Anglers, residents and community activists are sceptical about the work being done at Fisherman’s Lane in Strandfontein.
Plans for the space, which is used for angling, bathing and recreation, was discussed during a Strandfontein coastal node study public meeting hosted by Elton Jansen, councillor for Ward 43 and chairman of Sub-council 17, at their local community hall on Tuesday January 31.
Mr Jansen, City of Cape Town manager for coastal, environmental management, spatial planning and environment, Gregg Oelofse, and City manager for urban planning and design, Osman Damon, insisted that the project should progress and said that it would be monitored and evaluated.
André Arendse, angler and member of Ratepayers’ Forum and Economic Development’s (RAFED), incorporating Bayview and surrounding areas, explained how the current plan would create space between the fisherfolk and the coast.
He said during his childhood, during the apartheid regime, he had always marvelled at the white people enjoying the coast.
“I wanted that for me and my children. I am just so tired or fighting and wanting development for all of these years on our coastline, on our doorstep,” he said.
Mr Arendse said coloured people were confined to a specific area and that the largest pool in Southern Africa, Strandfontein tidal pool, was built to contain the community, where camp areas where made available.
“Because we could not go anywhere else. Now we have been enjoying relatively free access to all the beaches from Macassar to Strandfontein,” he said.
He said for the last 10 years the council has implemented by-laws, which are a synonymous with the National Party apartheid laws.
“They have closed off safe access to our beaches by declaring our coast as reserves which has now caused our anglers and beachgoers to become more vulnerable to criminals,” he said.
Mr Arendse also said the excavation of certain dunes would leave users vulnerable to natural and criminal elements as they would be far from their vehicles and their fishing gear.
He is of the opinion that the agreed plan was not used.
“What was promised and budgeted for we are not getting.
“This is nothing less than a breach of contract or agreement between the City and the ratepayers of this area,” he said.
He said “perfect infrastructure” was destroyed that reused materials would be used for roadway upgrades.
For a decade the “broken Fisherman’s Lane” saga has continued in talks but in November last year contractors took to the site.
The contractors have cleared spaces and laid foundations.
Community activist and Strandfontein Ratepayers and Residents’ Association member Ernest Theron asked about local labour opportunities during construction.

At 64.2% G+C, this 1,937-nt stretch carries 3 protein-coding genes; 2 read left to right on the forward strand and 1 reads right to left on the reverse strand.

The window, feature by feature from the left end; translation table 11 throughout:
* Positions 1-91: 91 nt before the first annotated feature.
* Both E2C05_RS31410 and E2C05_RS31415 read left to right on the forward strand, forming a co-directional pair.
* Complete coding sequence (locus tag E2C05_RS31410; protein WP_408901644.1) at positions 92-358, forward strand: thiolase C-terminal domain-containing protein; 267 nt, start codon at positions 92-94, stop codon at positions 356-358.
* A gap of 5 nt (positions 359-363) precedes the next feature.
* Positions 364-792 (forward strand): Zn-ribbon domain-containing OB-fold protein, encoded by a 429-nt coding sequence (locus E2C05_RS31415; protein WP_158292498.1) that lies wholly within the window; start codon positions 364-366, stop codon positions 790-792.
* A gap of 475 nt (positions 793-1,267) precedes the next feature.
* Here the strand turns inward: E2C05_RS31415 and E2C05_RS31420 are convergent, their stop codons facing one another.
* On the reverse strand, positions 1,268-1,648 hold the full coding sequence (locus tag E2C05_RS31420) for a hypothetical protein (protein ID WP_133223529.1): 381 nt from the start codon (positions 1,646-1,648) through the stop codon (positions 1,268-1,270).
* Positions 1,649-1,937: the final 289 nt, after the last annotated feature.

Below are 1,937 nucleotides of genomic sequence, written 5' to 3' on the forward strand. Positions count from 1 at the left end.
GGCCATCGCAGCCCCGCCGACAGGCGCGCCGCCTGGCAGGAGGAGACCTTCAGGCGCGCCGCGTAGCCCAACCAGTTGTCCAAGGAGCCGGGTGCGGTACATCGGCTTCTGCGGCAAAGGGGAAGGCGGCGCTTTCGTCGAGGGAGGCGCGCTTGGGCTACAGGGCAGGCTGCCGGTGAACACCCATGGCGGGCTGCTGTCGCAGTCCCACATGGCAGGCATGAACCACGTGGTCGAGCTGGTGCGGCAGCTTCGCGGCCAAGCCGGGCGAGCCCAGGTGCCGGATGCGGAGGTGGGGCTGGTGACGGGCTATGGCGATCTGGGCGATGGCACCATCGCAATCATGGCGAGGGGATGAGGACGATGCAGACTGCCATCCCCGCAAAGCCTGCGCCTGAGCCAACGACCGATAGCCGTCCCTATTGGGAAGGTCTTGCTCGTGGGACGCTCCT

He questioned the three percent attributed to local labour.
Mr Damon responded by saying that majority of the work would be civil works and would require professional intervention.
He also said that once the contractor was on site they did not require a project steering committee but Mr Jansen said they would coordinate meetings to keep the community updated.
Walied Adams, also from RAFED, asked what the contractors were ploughing back into the community and whether the developed area would be sufficient for the number of people who usually flock to the coast during summer.
He confirmed that the City had removed the toilets and were not planning on replacing it.
“The boardwalk connecting the two parking areas is not happening, and they have reduced the access to this area by 80% therefore far less visitors can gain access even though visitors increase each year,” he said.
Mr Adams said: “Monitored and evaluated is just a smoke screen.Once the downgrade is completed its finish and kla.”
Mr Oelofse said the municipality and coast users had to continue talking to each other, which would determine how the space would be used.
“I believe it is an upgrade, I’ve seen people call it a downgrade. When the work is finished and people start using the space. Lets evaluate,” he said.
He said that he would like to see the area improved but it would be done step-by-step.
“We need to at least build it. See how it works. See how it is used. See how the coast settles. See how this all works. If there is a proliferation of people that want to braai here… then we’ll make a plan around the braai areas,” he said.
Mr Oelofse also said that the project had to be monitored for vandalism.
A City presentation detailing the nodal development notes Monwabisi, Mnandi, Strandfontein and Silverstroomstrand as “apartheid resorts”.
It further states that these resorts became dysfunctional with the change in urban area; and that they would now by recognised as coastal urban nodess.
The Fisherman’s Lane upgrade is under way in addition to a budget of R40 million earmarked for the Strandfontein pavillion.